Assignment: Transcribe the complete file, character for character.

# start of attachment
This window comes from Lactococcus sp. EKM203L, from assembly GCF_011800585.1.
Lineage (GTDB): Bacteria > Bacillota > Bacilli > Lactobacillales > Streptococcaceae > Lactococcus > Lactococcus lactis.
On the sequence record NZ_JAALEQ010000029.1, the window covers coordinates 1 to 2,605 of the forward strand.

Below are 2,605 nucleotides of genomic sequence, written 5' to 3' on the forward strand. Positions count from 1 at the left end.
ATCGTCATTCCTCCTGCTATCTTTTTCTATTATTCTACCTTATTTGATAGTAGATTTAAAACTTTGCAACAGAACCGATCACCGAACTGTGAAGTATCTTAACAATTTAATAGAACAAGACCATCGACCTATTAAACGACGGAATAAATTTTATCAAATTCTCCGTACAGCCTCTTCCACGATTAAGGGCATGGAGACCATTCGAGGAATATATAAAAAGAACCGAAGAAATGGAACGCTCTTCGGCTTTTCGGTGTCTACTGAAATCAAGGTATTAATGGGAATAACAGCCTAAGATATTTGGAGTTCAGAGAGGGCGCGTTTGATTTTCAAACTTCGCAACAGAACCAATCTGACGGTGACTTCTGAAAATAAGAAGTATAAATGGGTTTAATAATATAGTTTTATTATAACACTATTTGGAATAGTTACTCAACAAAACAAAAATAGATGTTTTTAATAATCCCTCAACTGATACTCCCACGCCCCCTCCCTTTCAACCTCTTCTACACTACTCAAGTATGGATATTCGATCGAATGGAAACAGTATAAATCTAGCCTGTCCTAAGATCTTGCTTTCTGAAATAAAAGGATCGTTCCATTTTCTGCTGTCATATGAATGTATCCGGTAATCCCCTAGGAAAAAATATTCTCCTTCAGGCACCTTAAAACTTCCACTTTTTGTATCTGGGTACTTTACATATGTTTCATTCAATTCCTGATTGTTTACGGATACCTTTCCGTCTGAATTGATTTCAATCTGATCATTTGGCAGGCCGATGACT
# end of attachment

This window comes from Lactococcus sp. EKM203L, from assembly GCF_011800585.1.
Lineage (GTDB): Bacteria > Bacillota > Bacilli > Lactobacillales > Streptococcaceae > Lactococcus > Lactococcus lactis.
On the sequence record NZ_JAALEQ010000029.1, the window covers coordinates 1 to 2,605 of the forward strand.

Below are 2,605 nucleotides of genomic sequence, written 5' to 3' on the forward strand. Positions count from 1 at the left end.
ATCGTCATTCCTCCTGCTATCTTTTTCTATTATTCTACCTTATTTGATAGTAGATTTAAAACTTTGCAACAGAACCGATCACCGAACTGTGAAGTATCTTAACAATTTAATAGAACAAGACCATCGACCTATTAAACGACGGAATAAATTTTATCAAATTCTCCGTACAGCCTCTTCCACGATTAAGGGCATGGAGACCATTCGAGGAATATATAAAAAGAACCGAAGAAATGGAACGCTCTTCGGCTTTTCGGTGTCTACTGAAATCAAGGTATTAATGGGAATAACAGCCTAAGATATTTGGAGTTCAGAGAGGGCGCGTTTGATTTTCAAACTTCGCAACAGAACCAATCTGACGGTGACTTCTGAAAATAAGAAGTATAAATGGGTTTAATAATATAGTTTTATTATAACACTATTTGGAATAGTTACTCAACAAAACAAAAATAGATGTTTTTAATAATCCCTCAACTGATACTCCCACGCCCCCTCCCTTTCAACCTCTTCTACACTACTCAAGTATGGATATTCGATCGAATGGAAACAGTATAAATCTAGCCTGTCCTAAGATCTTGCTTTCTGAAATAAAAGGATCGTTCCATTTTCTGCTGTCATATGAATGTATCCGGTAATCCCCTAGGAAAAAATATTCTCCTTCAGGCACCTTAAAACTTCCACTTTTTGTATCTGGGTACTTTACATATGTTTCATTCAATTCCTGATTGTTTACGGATACCTTTCCGTCTGAATTGATTTCAATCTGATCATTTGGCAGGCCGATGACT